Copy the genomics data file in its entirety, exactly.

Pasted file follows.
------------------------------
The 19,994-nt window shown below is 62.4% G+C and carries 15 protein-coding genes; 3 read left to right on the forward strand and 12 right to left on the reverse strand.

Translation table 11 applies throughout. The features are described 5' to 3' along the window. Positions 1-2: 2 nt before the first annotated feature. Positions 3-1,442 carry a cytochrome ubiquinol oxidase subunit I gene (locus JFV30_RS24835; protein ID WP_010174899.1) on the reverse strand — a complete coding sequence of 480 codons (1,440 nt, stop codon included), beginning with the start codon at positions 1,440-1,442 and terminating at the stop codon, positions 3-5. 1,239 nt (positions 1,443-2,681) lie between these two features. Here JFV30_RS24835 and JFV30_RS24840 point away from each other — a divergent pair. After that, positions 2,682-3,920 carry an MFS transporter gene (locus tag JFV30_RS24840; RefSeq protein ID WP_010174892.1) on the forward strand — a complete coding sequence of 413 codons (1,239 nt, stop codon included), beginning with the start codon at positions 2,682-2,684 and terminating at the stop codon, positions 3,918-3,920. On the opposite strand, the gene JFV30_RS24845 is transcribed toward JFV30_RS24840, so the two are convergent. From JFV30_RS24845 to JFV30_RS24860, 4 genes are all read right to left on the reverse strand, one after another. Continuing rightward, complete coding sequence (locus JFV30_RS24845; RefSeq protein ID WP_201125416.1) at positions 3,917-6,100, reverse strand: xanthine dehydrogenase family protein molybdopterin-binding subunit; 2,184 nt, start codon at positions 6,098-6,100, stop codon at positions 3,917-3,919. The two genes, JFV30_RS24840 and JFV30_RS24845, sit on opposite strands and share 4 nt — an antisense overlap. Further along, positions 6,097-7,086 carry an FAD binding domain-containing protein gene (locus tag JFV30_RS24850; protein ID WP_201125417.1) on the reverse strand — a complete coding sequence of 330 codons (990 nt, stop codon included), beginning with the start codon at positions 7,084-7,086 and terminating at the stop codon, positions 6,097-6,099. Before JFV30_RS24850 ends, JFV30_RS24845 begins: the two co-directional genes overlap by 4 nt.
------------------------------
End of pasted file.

The 19,994-nt window shown below is 62.4% G+C and carries 15 protein-coding genes; 3 read left to right on the forward strand and 12 right to left on the reverse strand.

Translation table 11 applies throughout. The features are described 5' to 3' along the window. Positions 1-2: 2 nt before the first annotated feature. Positions 3-1,442 carry a cytochrome ubiquinol oxidase subunit I gene (locus JFV30_RS24835; protein ID WP_010174899.1) on the reverse strand — a complete coding sequence of 480 codons (1,440 nt, stop codon included), beginning with the start codon at positions 1,440-1,442 and terminating at the stop codon, positions 3-5. 1,239 nt (positions 1,443-2,681) lie between these two features. Here JFV30_RS24835 and JFV30_RS24840 point away from each other — a divergent pair. After that, positions 2,682-3,920 carry an MFS transporter gene (locus tag JFV30_RS24840; RefSeq protein ID WP_010174892.1) on the forward strand — a complete coding sequence of 413 codons (1,239 nt, stop codon included), beginning with the start codon at positions 2,682-2,684 and terminating at the stop codon, positions 3,918-3,920. On the opposite strand, the gene JFV30_RS24845 is transcribed toward JFV30_RS24840, so the two are convergent. From JFV30_RS24845 to JFV30_RS24860, 4 genes are all read right to left on the reverse strand, one after another. Continuing rightward, complete coding sequence (locus JFV30_RS24845; RefSeq protein ID WP_201125416.1) at positions 3,917-6,100, reverse strand: xanthine dehydrogenase family protein molybdopterin-binding subunit; 2,184 nt, start codon at positions 6,098-6,100, stop codon at positions 3,917-3,919. The two genes, JFV30_RS24840 and JFV30_RS24845, sit on opposite strands and share 4 nt — an antisense overlap. Further along, positions 6,097-7,086 carry an FAD binding domain-containing protein gene (locus tag JFV30_RS24850; protein ID WP_201125417.1) on the reverse strand — a complete coding sequence of 330 codons (990 nt, stop codon included), beginning with the start codon at positions 7,084-7,086 and terminating at the stop codon, positions 6,097-6,099. Before JFV30_RS24850 ends, JFV30_RS24845 begins: the two co-directional genes overlap by 4 nt.